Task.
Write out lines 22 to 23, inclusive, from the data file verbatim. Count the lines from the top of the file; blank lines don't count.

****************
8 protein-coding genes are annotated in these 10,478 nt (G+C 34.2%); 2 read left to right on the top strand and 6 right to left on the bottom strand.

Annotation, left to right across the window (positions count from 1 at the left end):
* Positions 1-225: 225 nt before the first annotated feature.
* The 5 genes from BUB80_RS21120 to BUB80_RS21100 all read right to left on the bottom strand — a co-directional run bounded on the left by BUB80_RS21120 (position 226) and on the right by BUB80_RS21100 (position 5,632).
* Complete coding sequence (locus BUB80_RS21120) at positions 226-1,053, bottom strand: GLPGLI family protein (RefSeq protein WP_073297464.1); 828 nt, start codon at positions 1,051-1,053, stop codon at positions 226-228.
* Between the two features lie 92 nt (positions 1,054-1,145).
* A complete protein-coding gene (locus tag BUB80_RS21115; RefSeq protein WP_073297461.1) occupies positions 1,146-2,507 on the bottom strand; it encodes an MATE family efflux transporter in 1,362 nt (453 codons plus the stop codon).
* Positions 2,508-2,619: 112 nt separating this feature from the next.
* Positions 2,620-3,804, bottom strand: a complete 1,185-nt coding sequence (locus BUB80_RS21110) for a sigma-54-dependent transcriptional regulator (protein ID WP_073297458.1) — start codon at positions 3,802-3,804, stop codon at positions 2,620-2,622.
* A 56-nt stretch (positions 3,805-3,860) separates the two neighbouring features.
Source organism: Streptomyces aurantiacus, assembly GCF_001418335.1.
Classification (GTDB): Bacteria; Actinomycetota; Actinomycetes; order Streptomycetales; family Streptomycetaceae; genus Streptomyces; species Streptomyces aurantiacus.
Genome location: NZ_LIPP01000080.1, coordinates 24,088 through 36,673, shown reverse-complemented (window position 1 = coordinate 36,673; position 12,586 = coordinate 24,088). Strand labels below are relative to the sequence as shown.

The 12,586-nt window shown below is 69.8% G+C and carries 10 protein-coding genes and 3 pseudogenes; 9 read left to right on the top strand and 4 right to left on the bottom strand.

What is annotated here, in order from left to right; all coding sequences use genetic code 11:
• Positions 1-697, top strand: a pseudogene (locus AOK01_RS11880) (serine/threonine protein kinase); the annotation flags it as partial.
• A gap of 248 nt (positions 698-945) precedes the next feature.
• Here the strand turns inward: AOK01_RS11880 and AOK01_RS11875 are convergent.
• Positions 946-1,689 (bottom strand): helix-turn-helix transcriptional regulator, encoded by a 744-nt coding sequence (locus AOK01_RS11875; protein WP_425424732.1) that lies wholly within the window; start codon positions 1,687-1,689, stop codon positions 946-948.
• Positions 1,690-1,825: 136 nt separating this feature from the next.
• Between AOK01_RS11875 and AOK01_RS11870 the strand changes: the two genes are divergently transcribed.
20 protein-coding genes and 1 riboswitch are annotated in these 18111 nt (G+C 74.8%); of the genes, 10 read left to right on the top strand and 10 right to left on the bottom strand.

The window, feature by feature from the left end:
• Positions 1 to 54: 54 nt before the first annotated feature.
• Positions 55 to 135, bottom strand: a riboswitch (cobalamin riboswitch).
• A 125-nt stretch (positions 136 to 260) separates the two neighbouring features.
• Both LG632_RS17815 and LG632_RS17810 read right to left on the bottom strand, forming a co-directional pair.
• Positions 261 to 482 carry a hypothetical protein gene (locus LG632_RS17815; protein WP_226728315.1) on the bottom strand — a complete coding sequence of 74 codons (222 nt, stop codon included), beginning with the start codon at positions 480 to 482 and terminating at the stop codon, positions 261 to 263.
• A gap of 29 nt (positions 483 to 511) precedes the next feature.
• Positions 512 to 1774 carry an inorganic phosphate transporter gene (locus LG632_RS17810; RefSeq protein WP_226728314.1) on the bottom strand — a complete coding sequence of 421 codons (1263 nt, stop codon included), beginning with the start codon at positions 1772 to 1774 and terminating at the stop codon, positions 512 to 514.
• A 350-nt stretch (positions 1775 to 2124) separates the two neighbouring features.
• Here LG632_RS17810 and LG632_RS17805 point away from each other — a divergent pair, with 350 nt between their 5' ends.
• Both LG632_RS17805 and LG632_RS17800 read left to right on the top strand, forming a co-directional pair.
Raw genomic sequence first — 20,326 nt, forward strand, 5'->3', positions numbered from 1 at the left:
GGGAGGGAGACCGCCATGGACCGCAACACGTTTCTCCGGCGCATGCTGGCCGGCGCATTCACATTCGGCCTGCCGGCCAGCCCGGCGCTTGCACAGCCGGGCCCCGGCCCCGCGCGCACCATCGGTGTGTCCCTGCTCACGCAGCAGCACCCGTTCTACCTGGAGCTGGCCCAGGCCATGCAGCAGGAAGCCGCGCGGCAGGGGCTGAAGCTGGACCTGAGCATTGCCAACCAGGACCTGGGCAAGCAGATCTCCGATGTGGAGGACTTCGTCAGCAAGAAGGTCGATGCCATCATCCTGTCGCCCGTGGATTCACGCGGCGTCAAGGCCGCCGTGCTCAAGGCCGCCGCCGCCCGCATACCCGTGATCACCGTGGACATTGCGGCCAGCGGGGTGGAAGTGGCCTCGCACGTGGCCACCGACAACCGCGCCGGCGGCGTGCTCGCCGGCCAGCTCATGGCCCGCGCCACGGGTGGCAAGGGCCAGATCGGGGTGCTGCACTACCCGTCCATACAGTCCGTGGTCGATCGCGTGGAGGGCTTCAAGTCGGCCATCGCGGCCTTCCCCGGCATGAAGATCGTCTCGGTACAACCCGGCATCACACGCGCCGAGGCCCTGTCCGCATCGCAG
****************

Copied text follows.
20 protein-coding genes and 1 riboswitch are annotated in these 18111 nt (G+C 74.8%); of the genes, 10 read left to right on the top strand and 10 right to left on the bottom strand.

The window, feature by feature from the left end: